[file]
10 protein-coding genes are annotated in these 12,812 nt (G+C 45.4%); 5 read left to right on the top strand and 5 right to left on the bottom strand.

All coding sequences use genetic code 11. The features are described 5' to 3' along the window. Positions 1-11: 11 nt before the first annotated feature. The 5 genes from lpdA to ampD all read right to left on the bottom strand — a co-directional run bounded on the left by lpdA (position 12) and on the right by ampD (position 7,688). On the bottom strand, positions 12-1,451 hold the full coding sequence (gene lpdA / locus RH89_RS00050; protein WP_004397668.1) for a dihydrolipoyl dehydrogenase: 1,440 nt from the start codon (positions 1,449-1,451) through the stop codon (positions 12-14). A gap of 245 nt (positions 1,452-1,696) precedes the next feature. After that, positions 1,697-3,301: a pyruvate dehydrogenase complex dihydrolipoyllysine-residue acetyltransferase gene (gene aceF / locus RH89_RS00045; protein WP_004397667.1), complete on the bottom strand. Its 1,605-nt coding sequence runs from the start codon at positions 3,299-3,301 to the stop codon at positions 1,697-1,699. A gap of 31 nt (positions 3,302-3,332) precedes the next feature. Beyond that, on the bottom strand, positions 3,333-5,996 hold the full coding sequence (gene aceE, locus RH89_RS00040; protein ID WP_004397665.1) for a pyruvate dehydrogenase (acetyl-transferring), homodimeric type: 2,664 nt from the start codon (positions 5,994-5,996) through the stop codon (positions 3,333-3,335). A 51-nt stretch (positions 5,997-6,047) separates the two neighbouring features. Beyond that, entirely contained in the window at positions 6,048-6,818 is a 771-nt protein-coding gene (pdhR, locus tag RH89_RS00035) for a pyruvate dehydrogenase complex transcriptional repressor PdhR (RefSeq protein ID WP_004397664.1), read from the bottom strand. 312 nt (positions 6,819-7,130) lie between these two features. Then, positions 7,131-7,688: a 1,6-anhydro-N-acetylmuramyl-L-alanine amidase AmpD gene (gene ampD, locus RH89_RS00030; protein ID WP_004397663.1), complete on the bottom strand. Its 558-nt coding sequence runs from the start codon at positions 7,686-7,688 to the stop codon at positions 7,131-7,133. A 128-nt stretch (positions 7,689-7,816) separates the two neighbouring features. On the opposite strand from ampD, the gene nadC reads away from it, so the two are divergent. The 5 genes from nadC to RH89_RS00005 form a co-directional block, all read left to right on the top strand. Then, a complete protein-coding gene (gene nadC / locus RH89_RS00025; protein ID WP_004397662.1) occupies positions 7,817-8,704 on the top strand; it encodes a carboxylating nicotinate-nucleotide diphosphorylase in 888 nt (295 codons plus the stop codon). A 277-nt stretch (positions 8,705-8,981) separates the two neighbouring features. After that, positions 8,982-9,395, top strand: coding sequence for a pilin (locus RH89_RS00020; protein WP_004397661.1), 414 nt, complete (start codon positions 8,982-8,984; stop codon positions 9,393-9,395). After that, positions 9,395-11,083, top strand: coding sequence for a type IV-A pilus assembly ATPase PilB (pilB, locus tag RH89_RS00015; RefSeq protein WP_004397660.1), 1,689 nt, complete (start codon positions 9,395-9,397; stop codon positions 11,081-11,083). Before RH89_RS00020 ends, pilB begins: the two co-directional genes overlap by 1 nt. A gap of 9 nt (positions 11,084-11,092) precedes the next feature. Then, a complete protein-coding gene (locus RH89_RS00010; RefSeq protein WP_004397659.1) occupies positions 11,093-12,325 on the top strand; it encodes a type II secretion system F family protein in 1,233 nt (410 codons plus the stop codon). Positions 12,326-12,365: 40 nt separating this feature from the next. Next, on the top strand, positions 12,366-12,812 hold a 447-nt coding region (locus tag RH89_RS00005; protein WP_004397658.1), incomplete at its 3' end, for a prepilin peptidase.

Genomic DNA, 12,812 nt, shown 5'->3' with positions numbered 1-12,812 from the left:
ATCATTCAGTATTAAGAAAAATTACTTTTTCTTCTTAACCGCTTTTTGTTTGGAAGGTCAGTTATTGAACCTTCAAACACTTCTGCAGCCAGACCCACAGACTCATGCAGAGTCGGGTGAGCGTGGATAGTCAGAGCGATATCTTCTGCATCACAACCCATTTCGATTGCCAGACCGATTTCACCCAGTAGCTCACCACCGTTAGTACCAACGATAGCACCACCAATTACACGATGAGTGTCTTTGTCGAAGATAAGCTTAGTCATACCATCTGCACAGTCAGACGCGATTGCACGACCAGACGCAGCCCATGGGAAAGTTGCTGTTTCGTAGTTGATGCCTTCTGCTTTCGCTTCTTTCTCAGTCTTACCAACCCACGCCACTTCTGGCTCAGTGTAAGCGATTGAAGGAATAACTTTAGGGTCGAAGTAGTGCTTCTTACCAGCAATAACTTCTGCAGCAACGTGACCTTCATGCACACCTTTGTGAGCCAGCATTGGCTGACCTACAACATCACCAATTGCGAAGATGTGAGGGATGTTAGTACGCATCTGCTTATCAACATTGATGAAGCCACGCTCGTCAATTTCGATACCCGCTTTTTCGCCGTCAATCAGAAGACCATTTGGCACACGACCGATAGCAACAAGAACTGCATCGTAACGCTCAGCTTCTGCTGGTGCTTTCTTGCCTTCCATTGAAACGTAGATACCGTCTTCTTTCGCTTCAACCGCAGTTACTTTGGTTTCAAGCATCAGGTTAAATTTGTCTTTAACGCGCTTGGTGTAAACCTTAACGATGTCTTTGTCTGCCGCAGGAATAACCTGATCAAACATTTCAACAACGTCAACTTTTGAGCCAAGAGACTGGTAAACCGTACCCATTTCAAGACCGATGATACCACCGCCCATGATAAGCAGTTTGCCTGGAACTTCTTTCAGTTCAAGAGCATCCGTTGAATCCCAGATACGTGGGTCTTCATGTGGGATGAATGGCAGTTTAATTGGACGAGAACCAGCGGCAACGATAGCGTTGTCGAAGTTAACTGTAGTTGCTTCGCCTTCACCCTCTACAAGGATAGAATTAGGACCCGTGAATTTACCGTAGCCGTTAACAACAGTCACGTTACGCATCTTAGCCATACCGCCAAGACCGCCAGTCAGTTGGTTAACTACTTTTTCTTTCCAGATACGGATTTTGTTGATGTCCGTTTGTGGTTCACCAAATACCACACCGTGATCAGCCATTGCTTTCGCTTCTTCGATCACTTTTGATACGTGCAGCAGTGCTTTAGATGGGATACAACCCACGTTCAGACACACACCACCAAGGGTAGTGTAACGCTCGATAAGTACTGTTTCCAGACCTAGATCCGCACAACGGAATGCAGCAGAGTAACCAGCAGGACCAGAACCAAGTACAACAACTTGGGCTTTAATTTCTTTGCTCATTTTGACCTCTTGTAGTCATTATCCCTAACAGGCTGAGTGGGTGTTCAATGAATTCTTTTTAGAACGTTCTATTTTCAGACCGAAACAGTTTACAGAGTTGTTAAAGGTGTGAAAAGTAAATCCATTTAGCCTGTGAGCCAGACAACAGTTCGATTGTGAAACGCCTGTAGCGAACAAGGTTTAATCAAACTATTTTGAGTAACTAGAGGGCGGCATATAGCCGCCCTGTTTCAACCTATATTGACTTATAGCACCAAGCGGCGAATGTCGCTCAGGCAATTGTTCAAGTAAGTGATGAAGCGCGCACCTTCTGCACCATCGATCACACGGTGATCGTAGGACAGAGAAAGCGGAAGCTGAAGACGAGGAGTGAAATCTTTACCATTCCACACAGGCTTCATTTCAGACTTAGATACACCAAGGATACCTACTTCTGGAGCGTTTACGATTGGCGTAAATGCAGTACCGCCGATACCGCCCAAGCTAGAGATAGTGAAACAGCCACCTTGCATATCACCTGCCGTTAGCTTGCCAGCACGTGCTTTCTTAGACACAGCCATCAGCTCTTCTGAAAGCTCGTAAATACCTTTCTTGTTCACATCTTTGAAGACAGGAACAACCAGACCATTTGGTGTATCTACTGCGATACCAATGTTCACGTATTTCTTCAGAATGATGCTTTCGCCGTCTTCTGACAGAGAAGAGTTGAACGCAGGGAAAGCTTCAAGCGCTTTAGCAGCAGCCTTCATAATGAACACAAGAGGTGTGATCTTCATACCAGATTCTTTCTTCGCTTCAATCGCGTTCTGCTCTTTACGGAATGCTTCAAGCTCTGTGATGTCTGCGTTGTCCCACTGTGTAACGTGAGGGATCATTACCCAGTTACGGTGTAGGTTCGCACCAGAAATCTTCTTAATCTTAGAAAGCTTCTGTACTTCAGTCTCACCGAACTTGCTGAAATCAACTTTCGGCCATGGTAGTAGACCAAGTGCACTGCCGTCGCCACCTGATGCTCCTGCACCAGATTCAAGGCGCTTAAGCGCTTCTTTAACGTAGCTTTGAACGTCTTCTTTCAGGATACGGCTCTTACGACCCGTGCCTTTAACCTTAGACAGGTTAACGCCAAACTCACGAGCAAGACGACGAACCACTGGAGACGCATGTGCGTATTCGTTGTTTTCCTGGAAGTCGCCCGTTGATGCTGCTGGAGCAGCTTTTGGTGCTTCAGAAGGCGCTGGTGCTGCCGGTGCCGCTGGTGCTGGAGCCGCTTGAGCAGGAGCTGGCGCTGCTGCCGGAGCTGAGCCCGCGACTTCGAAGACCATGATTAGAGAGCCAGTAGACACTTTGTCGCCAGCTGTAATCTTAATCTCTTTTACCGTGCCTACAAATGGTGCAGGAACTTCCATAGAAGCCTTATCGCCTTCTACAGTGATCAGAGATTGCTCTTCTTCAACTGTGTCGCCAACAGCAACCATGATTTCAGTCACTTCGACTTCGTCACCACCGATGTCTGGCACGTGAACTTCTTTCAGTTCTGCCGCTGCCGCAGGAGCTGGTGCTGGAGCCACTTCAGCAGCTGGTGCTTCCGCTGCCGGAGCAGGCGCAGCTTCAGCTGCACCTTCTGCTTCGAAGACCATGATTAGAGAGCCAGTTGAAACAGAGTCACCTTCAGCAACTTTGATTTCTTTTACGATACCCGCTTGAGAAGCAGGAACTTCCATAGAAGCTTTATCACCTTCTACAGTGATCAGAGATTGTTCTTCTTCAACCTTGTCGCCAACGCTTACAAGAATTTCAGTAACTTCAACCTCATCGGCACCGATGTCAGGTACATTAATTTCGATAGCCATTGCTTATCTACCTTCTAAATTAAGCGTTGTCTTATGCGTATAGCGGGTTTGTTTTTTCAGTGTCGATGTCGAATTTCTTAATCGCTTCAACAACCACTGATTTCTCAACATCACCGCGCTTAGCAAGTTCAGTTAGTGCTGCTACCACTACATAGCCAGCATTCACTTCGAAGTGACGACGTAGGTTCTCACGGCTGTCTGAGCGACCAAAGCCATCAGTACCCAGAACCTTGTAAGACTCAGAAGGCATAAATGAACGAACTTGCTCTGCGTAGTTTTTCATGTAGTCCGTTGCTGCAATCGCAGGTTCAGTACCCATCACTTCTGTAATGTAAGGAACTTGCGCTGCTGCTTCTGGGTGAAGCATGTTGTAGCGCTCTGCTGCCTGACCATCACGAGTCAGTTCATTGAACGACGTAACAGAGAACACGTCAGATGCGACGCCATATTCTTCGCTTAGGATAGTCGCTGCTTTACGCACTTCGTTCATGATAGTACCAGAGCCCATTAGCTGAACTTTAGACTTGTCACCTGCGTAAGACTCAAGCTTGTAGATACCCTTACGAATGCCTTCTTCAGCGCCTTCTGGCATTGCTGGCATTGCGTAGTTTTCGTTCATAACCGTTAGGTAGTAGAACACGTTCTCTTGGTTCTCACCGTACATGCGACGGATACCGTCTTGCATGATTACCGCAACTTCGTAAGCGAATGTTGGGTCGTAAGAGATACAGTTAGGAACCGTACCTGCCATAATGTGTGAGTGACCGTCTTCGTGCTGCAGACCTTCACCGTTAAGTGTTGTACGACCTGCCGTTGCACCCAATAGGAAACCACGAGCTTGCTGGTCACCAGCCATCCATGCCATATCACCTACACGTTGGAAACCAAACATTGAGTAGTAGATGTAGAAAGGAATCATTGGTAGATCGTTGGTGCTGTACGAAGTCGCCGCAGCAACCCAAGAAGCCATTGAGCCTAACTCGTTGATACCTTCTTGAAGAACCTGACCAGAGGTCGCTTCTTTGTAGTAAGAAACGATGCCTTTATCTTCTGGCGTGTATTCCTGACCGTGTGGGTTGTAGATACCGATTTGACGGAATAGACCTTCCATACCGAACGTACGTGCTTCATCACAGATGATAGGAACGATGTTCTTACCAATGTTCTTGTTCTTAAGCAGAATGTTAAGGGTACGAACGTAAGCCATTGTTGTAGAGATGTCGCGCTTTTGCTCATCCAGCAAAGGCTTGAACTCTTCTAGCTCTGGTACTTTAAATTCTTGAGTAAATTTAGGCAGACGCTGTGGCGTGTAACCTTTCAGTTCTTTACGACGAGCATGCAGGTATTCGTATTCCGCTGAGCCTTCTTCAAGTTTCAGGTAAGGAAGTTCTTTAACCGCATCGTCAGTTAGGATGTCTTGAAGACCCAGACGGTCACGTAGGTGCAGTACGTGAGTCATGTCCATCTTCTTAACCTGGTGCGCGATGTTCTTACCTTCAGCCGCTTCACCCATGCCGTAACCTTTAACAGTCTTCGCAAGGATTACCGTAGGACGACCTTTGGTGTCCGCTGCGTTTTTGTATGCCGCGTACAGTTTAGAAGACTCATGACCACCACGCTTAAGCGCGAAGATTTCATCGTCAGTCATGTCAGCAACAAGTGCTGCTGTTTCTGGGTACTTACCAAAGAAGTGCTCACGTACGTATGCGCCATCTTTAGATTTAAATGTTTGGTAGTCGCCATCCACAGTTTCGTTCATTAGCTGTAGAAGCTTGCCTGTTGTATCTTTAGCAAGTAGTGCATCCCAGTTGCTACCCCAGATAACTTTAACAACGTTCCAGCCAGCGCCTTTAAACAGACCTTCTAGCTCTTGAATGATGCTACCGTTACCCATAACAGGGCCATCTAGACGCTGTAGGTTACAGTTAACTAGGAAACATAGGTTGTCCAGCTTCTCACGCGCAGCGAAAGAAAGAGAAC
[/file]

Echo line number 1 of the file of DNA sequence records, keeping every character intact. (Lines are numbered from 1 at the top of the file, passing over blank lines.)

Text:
10 protein-coding genes are annotated in these 12,812 nt (G+C 45.4%); 5 read left to right on the top strand and 5 right to left on the bottom strand.